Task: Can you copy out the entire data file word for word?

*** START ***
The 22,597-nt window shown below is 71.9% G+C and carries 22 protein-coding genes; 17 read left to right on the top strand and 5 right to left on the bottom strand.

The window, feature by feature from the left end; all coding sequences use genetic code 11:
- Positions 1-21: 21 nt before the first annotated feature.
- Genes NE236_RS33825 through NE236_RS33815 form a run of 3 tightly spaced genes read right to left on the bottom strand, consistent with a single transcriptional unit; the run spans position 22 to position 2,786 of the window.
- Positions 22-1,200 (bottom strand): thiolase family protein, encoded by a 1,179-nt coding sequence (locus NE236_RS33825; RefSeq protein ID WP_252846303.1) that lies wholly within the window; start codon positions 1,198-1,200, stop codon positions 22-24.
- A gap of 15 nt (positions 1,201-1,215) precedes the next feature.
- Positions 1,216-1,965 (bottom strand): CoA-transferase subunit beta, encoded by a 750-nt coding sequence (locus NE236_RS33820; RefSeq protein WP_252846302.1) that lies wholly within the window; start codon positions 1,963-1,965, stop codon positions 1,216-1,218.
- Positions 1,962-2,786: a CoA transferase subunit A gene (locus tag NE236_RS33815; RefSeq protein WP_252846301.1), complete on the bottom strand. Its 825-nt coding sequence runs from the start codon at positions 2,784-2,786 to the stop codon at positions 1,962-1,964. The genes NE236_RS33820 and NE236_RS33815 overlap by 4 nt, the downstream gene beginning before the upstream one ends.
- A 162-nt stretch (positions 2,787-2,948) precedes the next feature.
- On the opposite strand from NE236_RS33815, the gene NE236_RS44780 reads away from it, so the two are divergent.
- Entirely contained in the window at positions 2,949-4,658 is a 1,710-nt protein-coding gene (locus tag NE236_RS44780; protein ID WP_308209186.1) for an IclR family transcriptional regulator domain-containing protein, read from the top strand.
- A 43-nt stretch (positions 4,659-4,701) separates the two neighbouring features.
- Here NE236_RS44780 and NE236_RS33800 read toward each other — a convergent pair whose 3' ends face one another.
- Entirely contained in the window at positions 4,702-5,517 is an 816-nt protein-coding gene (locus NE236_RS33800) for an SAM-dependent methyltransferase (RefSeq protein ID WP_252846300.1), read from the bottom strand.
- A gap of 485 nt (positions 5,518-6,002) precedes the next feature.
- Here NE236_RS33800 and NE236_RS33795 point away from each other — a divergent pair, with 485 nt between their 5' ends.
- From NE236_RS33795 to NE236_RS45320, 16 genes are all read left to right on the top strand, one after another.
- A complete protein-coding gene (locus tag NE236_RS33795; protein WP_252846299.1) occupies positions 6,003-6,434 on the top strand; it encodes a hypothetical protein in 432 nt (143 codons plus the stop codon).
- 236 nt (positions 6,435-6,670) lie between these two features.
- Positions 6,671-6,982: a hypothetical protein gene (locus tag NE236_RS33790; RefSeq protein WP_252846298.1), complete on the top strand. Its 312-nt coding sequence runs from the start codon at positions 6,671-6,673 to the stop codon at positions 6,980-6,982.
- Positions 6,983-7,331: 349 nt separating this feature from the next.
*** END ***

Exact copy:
The 22,597-nt window shown below is 71.9% G+C and carries 22 protein-coding genes; 17 read left to right on the top strand and 5 right to left on the bottom strand.

The window, feature by feature from the left end; all coding sequences use genetic code 11:
- Positions 1-21: 21 nt before the first annotated feature.
- Genes NE236_RS33825 through NE236_RS33815 form a run of 3 tightly spaced genes read right to left on the bottom strand, consistent with a single transcriptional unit; the run spans position 22 to position 2,786 of the window.
- Positions 22-1,200 (bottom strand): thiolase family protein, encoded by a 1,179-nt coding sequence (locus NE236_RS33825; RefSeq protein ID WP_252846303.1) that lies wholly within the window; start codon positions 1,198-1,200, stop codon positions 22-24.
- A gap of 15 nt (positions 1,201-1,215) precedes the next feature.
- Positions 1,216-1,965 (bottom strand): CoA-transferase subunit beta, encoded by a 750-nt coding sequence (locus NE236_RS33820; RefSeq protein WP_252846302.1) that lies wholly within the window; start codon positions 1,963-1,965, stop codon positions 1,216-1,218.
- Positions 1,962-2,786: a CoA transferase subunit A gene (locus tag NE236_RS33815; RefSeq protein WP_252846301.1), complete on the bottom strand. Its 825-nt coding sequence runs from the start codon at positions 2,784-2,786 to the stop codon at positions 1,962-1,964. The genes NE236_RS33820 and NE236_RS33815 overlap by 4 nt, the downstream gene beginning before the upstream one ends.
- A 162-nt stretch (positions 2,787-2,948) precedes the next feature.
- On the opposite strand from NE236_RS33815, the gene NE236_RS44780 reads away from it, so the two are divergent.
- Entirely contained in the window at positions 2,949-4,658 is a 1,710-nt protein-coding gene (locus tag NE236_RS44780; protein ID WP_308209186.1) for an IclR family transcriptional regulator domain-containing protein, read from the top strand.
- A 43-nt stretch (positions 4,659-4,701) separates the two neighbouring features.
- Here NE236_RS44780 and NE236_RS33800 read toward each other — a convergent pair whose 3' ends face one another.
- Entirely contained in the window at positions 4,702-5,517 is an 816-nt protein-coding gene (locus NE236_RS33800) for an SAM-dependent methyltransferase (RefSeq protein ID WP_252846300.1), read from the bottom strand.
- A gap of 485 nt (positions 5,518-6,002) precedes the next feature.
- Here NE236_RS33800 and NE236_RS33795 point away from each other — a divergent pair, with 485 nt between their 5' ends.
- From NE236_RS33795 to NE236_RS45320, 16 genes are all read left to right on the top strand, one after another.
- A complete protein-coding gene (locus tag NE236_RS33795; protein WP_252846299.1) occupies positions 6,003-6,434 on the top strand; it encodes a hypothetical protein in 432 nt (143 codons plus the stop codon).
- 236 nt (positions 6,435-6,670) lie between these two features.
- Positions 6,671-6,982: a hypothetical protein gene (locus tag NE236_RS33790; RefSeq protein WP_252846298.1), complete on the top strand. Its 312-nt coding sequence runs from the start codon at positions 6,671-6,673 to the stop codon at positions 6,980-6,982.
- Positions 6,983-7,331: 349 nt separating this feature from the next.